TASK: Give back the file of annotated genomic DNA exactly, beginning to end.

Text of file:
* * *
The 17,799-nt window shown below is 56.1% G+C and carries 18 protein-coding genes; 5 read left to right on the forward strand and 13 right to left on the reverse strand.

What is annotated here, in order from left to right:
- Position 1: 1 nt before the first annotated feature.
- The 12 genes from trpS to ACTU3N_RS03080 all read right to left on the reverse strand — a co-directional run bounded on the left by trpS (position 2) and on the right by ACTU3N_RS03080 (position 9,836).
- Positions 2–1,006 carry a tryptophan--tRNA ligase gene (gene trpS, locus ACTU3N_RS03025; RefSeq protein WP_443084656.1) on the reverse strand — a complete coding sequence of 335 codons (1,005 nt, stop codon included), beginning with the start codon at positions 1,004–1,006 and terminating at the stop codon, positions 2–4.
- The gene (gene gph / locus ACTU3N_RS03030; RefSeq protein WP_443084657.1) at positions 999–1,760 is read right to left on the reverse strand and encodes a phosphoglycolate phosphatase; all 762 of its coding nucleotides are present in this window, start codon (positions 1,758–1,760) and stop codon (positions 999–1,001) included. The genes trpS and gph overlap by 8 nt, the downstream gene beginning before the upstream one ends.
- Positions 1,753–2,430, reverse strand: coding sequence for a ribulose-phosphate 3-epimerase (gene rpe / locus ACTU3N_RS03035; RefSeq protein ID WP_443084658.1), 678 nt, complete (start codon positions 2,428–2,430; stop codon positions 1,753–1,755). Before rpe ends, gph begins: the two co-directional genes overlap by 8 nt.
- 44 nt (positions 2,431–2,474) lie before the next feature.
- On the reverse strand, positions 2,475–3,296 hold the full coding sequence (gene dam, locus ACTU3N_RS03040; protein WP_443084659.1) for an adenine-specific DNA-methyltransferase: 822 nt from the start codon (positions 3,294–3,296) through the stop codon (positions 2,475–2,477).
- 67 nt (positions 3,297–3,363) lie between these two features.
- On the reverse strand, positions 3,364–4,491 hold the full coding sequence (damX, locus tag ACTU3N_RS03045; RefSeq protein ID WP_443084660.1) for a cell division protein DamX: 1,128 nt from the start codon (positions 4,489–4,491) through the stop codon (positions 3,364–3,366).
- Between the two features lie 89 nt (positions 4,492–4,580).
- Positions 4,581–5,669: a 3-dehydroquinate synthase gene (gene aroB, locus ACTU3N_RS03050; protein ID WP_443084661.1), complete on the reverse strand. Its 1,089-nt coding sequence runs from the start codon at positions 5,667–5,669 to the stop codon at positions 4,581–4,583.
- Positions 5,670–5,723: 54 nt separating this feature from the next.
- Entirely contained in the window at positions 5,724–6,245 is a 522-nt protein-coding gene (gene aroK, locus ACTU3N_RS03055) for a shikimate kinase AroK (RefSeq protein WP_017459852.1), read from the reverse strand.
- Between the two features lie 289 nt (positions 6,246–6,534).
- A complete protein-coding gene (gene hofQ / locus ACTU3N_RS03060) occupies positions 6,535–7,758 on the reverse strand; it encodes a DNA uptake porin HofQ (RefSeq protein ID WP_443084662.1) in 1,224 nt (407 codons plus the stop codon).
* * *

The 17,799-nt window shown below is 56.1% G+C and carries 18 protein-coding genes; 5 read left to right on the forward strand and 13 right to left on the reverse strand.

What is annotated here, in order from left to right:
- Position 1: 1 nt before the first annotated feature.
- The 12 genes from trpS to ACTU3N_RS03080 all read right to left on the reverse strand — a co-directional run bounded on the left by trpS (position 2) and on the right by ACTU3N_RS03080 (position 9,836).
- Positions 2–1,006 carry a tryptophan--tRNA ligase gene (gene trpS, locus ACTU3N_RS03025; RefSeq protein WP_443084656.1) on the reverse strand — a complete coding sequence of 335 codons (1,005 nt, stop codon included), beginning with the start codon at positions 1,004–1,006 and terminating at the stop codon, positions 2–4.
- The gene (gene gph / locus ACTU3N_RS03030; RefSeq protein WP_443084657.1) at positions 999–1,760 is read right to left on the reverse strand and encodes a phosphoglycolate phosphatase; all 762 of its coding nucleotides are present in this window, start codon (positions 1,758–1,760) and stop codon (positions 999–1,001) included. The genes trpS and gph overlap by 8 nt, the downstream gene beginning before the upstream one ends.
- Positions 1,753–2,430, reverse strand: coding sequence for a ribulose-phosphate 3-epimerase (gene rpe / locus ACTU3N_RS03035; RefSeq protein ID WP_443084658.1), 678 nt, complete (start codon positions 2,428–2,430; stop codon positions 1,753–1,755). Before rpe ends, gph begins: the two co-directional genes overlap by 8 nt.
- 44 nt (positions 2,431–2,474) lie before the next feature.
- On the reverse strand, positions 2,475–3,296 hold the full coding sequence (gene dam, locus ACTU3N_RS03040; protein WP_443084659.1) for an adenine-specific DNA-methyltransferase: 822 nt from the start codon (positions 3,294–3,296) through the stop codon (positions 2,475–2,477).
- 67 nt (positions 3,297–3,363) lie between these two features.
- On the reverse strand, positions 3,364–4,491 hold the full coding sequence (damX, locus tag ACTU3N_RS03045; RefSeq protein ID WP_443084660.1) for a cell division protein DamX: 1,128 nt from the start codon (positions 4,489–4,491) through the stop codon (positions 3,364–3,366).
- Between the two features lie 89 nt (positions 4,492–4,580).
- Positions 4,581–5,669: a 3-dehydroquinate synthase gene (gene aroB, locus ACTU3N_RS03050; protein ID WP_443084661.1), complete on the reverse strand. Its 1,089-nt coding sequence runs from the start codon at positions 5,667–5,669 to the stop codon at positions 4,581–4,583.
- Positions 5,670–5,723: 54 nt separating this feature from the next.
- Entirely contained in the window at positions 5,724–6,245 is a 522-nt protein-coding gene (gene aroK, locus ACTU3N_RS03055) for a shikimate kinase AroK (RefSeq protein WP_017459852.1), read from the reverse strand.
- Between the two features lie 289 nt (positions 6,246–6,534).
- A complete protein-coding gene (gene hofQ / locus ACTU3N_RS03060) occupies positions 6,535–7,758 on the reverse strand; it encodes a DNA uptake porin HofQ (RefSeq protein ID WP_443084662.1) in 1,224 nt (407 codons plus the stop codon).